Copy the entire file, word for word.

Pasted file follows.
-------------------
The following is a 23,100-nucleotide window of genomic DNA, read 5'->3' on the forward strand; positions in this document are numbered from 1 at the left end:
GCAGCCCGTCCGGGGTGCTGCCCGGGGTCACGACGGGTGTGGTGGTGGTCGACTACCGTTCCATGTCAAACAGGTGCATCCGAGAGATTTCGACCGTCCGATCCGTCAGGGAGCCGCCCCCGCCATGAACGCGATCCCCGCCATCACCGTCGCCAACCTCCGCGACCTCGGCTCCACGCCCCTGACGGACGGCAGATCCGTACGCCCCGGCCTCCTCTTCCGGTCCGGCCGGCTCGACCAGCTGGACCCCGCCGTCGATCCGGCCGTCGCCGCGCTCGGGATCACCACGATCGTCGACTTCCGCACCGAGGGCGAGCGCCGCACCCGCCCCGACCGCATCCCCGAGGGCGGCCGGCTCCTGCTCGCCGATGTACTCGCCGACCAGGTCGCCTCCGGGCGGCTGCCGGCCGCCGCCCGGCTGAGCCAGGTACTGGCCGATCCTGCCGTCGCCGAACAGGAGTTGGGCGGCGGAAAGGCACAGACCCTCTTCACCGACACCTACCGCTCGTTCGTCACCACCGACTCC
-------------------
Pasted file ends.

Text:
The following is a 23,100-nucleotide window of genomic DNA, read 5'->3' on the forward strand; positions in this document are numbered from 1 at the left end:
GCAGCCCGTCCGGGGTGCTGCCCGGGGTCACGACGGGTGTGGTGGTGGTCGACTACCGTTCCATGTCAAACAGGTGCATCCGAGAGATTTCGACCGTCCGATCCGTCAGGGAGCCGCCCCCGCCATGAACGCGATCCCCGCCATCACCGTCGCCAACCTCCGCGACCTCGGCTCCACGCCCCTGACGGACGGCAGATCCGTACGCCCCGGCCTCCTCTTCCGGTCCGGCCGGCTCGACCAGCTGGACCCCGCCGTCGATCCGGCCGTCGCCGCGCTCGGGATCACCACGATCGTCGACTTCCGCACCGAGGGCGAGCGCCGCACCCGCCCCGACCGCATCCCCGAGGGCGGCCGGCTCCTGCTCGCCGATGTACTCGCCGACCAGGTCGCCTCCGGGCGGCTGCCGGCCGCCGCCCGGCTGAGCCAGGTACTGGCCGATCCTGCCGTCGCCGAACAGGAGTTGGGCGGCGGAAAGGCACAGACCCTCTTCACCGACACCTACCGCTCGTTCGTCACCACCGACTCC